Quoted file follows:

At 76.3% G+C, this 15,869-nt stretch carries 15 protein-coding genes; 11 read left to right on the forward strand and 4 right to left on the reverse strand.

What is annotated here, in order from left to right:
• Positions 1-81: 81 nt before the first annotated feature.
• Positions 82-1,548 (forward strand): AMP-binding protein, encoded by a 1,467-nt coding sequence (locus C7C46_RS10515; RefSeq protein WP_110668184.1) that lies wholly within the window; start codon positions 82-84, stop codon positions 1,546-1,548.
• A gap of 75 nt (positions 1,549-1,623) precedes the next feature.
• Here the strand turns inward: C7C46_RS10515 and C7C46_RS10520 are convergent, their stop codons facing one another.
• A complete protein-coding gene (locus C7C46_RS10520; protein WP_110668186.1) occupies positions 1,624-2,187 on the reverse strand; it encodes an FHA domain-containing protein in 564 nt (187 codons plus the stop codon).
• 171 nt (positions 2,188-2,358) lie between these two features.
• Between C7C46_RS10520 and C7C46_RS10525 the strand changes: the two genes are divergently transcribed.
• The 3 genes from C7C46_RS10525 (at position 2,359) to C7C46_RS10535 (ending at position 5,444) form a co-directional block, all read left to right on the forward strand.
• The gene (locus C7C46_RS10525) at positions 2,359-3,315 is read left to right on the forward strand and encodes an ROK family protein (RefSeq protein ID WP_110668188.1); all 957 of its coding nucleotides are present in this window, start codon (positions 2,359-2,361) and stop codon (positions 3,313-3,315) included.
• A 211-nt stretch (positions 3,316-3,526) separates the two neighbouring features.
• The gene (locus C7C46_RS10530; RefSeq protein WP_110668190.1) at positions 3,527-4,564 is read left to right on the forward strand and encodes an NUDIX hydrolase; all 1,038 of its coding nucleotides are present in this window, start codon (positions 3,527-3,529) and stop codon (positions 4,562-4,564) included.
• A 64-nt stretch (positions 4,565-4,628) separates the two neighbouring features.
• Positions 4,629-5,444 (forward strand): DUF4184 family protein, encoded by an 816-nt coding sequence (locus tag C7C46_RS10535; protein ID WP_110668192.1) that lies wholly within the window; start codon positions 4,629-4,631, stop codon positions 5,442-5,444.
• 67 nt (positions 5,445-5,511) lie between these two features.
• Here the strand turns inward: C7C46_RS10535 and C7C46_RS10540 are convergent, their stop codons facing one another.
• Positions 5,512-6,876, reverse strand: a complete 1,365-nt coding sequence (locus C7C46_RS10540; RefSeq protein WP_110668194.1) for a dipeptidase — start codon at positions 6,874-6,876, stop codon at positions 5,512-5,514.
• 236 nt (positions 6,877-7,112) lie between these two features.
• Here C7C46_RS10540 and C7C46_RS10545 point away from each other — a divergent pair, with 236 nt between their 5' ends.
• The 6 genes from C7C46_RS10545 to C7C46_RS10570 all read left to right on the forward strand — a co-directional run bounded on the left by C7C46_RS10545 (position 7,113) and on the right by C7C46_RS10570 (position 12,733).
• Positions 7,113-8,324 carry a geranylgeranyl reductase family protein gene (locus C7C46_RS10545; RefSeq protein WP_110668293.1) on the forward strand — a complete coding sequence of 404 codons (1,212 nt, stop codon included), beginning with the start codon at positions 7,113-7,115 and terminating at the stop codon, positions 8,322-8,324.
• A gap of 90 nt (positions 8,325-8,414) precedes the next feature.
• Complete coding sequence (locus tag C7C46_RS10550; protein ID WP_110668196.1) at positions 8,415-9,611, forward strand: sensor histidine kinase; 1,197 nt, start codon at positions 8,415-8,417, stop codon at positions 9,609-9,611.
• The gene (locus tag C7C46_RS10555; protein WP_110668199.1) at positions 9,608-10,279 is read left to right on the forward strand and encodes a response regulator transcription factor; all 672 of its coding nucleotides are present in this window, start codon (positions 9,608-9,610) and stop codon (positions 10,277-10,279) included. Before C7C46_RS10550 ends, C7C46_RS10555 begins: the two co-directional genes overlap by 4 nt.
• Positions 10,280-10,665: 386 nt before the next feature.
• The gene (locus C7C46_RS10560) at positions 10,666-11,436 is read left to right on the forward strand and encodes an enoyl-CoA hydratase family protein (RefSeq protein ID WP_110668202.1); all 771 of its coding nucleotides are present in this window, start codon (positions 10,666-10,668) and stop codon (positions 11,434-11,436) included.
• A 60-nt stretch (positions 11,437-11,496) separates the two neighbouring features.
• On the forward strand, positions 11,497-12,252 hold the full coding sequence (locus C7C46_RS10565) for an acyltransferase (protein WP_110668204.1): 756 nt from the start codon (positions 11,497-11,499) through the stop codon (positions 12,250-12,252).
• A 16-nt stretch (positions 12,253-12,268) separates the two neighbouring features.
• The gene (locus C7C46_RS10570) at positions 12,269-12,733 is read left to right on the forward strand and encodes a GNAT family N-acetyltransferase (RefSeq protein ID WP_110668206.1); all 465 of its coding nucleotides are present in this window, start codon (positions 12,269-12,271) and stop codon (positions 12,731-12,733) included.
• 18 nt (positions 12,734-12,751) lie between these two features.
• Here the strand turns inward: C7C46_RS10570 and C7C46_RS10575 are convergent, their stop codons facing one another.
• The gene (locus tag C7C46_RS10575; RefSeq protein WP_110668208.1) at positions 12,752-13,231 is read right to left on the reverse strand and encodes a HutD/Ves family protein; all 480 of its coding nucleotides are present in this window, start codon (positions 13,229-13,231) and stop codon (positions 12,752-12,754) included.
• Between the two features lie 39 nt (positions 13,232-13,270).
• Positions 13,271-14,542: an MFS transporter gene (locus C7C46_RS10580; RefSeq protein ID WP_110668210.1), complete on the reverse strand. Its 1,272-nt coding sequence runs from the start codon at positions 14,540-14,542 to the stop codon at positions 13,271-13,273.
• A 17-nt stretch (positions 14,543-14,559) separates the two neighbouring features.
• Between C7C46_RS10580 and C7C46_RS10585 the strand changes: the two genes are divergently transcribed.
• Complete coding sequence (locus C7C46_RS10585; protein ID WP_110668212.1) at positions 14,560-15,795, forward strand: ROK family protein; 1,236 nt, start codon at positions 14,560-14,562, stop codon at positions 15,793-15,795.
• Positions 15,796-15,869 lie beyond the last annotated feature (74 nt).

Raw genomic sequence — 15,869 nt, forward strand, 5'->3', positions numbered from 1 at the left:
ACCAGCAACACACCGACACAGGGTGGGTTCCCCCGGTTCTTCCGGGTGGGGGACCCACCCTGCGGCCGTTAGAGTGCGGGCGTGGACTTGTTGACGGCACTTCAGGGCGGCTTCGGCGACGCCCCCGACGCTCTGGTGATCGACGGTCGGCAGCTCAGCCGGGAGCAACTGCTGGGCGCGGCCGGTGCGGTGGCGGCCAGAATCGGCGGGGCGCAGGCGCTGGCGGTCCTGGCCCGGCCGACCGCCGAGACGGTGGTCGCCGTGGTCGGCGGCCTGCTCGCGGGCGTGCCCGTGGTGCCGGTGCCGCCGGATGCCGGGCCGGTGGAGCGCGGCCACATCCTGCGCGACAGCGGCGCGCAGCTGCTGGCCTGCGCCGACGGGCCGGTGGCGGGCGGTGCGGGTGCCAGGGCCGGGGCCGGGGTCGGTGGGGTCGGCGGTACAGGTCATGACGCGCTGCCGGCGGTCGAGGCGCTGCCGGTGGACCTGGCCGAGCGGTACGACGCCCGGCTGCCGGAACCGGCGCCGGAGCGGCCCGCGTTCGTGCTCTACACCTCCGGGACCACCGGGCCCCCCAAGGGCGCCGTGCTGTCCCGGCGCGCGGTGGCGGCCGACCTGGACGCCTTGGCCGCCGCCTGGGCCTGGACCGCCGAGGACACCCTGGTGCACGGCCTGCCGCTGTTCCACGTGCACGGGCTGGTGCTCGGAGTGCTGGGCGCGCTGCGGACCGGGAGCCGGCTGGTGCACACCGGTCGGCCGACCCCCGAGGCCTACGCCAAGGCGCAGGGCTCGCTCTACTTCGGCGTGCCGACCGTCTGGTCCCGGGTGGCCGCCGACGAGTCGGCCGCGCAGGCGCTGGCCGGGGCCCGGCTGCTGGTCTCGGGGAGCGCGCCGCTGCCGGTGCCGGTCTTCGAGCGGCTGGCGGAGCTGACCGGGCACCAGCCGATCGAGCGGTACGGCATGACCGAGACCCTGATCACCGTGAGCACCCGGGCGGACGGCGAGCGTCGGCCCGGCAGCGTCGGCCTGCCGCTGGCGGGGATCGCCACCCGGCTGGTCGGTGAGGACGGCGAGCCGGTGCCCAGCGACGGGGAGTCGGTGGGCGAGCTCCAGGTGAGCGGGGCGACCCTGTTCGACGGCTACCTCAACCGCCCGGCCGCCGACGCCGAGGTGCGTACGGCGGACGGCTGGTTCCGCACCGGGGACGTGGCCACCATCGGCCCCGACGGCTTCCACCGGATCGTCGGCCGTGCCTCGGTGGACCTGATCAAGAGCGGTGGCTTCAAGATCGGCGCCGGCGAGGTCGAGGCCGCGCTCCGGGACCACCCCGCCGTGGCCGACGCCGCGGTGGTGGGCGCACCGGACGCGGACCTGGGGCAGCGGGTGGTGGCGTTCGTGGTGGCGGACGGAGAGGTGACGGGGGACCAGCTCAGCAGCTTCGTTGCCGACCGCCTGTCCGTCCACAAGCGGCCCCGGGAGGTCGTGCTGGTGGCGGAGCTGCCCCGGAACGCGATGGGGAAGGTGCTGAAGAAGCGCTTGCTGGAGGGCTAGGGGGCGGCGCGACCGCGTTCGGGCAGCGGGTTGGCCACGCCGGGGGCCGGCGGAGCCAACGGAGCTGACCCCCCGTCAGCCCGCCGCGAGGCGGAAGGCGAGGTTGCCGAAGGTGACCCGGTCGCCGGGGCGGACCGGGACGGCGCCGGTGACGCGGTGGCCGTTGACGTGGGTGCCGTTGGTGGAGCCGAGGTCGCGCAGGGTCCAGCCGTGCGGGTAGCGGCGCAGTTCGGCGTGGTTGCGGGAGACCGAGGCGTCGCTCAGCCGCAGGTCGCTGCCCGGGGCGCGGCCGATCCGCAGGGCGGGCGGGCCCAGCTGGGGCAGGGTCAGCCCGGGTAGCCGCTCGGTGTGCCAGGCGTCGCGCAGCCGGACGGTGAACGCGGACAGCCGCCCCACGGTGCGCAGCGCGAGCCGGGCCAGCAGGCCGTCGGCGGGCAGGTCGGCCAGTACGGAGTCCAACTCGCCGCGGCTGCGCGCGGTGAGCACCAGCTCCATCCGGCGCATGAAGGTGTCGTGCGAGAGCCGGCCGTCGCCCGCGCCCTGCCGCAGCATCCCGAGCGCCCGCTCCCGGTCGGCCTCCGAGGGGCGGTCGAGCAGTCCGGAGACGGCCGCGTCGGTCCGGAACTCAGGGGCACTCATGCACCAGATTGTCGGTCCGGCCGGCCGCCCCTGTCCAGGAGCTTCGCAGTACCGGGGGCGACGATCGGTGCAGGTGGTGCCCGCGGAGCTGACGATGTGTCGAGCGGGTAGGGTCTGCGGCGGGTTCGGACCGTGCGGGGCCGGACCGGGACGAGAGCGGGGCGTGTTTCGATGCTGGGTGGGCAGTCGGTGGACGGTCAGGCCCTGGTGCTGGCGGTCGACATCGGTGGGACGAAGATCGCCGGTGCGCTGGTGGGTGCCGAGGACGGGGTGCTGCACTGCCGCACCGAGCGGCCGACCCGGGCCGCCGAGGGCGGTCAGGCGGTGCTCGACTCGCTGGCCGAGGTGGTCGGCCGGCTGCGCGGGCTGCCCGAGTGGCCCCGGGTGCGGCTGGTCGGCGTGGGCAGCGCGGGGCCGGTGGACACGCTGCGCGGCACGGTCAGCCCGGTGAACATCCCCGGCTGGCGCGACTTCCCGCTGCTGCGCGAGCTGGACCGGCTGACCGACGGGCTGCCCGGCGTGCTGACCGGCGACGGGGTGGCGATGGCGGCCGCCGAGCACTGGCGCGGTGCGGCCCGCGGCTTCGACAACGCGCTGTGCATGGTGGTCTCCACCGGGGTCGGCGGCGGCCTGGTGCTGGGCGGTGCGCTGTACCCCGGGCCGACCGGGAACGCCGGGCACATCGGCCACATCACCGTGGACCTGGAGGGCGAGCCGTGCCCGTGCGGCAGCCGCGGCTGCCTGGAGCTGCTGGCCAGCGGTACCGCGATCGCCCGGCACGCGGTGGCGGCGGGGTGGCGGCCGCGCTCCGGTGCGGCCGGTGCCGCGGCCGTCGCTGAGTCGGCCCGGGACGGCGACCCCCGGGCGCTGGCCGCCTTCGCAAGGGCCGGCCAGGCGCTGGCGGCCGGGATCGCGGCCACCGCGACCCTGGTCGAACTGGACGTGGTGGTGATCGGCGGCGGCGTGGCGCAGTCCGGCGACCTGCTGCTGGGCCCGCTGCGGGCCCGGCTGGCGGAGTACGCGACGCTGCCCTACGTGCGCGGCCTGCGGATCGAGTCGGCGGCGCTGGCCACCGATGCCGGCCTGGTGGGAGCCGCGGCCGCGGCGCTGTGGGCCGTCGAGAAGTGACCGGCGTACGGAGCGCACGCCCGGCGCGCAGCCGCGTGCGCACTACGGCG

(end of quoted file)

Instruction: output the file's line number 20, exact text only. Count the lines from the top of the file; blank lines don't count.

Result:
• Here C7C46_RS10540 and C7C46_RS10545 point away from each other — a divergent pair, with 236 nt between their 5' ends.